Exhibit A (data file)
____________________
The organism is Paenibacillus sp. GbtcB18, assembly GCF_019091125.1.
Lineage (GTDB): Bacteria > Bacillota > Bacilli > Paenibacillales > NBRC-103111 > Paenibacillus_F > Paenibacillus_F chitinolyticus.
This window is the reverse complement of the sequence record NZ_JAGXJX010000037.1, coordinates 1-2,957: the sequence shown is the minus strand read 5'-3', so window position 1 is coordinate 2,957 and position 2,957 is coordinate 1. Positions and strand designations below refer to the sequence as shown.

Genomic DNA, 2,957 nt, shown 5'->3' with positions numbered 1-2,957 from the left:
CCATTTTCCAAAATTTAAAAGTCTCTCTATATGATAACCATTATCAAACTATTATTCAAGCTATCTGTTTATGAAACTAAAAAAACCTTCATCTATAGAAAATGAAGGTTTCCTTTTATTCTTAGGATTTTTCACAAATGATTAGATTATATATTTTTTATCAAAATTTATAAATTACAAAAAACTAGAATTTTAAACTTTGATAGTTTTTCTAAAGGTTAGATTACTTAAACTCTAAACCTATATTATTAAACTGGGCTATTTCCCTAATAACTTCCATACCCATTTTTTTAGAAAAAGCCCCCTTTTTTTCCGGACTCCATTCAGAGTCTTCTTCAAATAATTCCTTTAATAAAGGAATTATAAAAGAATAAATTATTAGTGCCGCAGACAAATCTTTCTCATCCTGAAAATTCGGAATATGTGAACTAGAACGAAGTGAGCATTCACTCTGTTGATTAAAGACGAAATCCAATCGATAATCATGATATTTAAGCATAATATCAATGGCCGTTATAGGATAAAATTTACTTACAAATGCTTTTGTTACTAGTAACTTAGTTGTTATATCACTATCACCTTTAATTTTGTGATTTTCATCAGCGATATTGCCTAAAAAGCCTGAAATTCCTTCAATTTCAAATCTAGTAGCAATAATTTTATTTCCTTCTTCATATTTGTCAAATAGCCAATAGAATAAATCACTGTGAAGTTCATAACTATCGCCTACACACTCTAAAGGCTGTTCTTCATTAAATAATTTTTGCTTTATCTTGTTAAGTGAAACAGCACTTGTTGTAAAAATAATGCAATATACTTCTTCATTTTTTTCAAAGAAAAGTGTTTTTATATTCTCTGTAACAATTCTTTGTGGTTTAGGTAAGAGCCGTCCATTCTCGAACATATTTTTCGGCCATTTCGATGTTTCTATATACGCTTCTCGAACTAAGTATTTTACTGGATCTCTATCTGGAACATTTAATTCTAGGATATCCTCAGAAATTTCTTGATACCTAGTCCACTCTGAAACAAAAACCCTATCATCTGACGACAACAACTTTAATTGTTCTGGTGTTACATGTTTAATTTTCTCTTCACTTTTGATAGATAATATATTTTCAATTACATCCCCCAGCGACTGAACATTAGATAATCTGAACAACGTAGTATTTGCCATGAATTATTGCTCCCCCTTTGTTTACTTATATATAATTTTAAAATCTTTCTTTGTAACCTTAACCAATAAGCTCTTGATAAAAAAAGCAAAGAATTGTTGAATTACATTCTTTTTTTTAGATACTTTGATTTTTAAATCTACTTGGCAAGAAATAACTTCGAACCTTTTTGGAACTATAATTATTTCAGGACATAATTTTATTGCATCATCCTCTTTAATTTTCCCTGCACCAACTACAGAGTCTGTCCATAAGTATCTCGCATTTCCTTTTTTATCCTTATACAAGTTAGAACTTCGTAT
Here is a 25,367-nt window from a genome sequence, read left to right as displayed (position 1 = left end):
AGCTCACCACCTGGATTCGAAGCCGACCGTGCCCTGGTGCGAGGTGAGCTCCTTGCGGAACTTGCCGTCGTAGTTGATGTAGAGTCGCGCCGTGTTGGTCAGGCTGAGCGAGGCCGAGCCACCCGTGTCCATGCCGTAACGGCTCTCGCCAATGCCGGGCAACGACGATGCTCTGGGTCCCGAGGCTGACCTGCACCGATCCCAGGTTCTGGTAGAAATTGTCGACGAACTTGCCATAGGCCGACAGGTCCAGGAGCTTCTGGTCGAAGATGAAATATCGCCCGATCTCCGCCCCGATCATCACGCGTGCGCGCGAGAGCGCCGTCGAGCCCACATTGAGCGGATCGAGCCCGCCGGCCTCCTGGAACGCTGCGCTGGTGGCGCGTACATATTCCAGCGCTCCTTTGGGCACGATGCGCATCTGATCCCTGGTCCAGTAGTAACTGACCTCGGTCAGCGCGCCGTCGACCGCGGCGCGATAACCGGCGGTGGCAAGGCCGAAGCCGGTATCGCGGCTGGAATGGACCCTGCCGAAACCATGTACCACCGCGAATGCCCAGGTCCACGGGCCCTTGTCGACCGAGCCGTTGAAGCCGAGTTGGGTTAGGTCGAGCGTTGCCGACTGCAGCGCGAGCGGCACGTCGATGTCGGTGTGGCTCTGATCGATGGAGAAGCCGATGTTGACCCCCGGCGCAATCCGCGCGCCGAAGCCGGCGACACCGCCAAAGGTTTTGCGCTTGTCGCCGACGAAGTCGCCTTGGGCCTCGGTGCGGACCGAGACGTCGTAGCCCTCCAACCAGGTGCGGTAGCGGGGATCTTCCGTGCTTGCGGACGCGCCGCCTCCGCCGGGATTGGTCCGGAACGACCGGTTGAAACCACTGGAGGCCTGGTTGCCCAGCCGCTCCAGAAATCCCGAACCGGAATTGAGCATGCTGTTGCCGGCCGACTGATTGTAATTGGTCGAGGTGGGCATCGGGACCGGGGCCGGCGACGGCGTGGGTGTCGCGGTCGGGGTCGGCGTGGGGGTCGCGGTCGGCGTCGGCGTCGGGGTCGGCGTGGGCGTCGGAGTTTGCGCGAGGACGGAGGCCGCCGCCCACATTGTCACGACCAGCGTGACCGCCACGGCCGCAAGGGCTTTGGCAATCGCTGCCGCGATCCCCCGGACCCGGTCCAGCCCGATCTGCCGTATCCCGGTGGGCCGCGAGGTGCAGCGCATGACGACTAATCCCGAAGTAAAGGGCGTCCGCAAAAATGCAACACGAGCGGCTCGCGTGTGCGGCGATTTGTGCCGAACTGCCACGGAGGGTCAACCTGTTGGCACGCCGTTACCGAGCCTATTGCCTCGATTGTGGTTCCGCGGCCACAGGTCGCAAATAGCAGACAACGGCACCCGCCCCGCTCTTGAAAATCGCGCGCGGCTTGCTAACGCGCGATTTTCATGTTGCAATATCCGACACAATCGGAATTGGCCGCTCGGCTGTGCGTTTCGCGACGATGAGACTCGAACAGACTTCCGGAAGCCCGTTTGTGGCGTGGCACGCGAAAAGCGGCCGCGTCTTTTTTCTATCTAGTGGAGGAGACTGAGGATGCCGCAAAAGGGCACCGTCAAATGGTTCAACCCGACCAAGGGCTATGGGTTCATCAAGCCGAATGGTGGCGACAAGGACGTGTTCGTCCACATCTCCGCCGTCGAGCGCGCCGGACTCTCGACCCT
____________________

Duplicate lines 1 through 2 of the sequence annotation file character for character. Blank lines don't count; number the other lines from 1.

The organism is Paenibacillus sp. GbtcB18, assembly GCF_019091125.1.
Lineage (GTDB): Bacteria > Bacillota > Bacilli > Paenibacillales > NBRC-103111 > Paenibacillus_F > Paenibacillus_F chitinolyticus.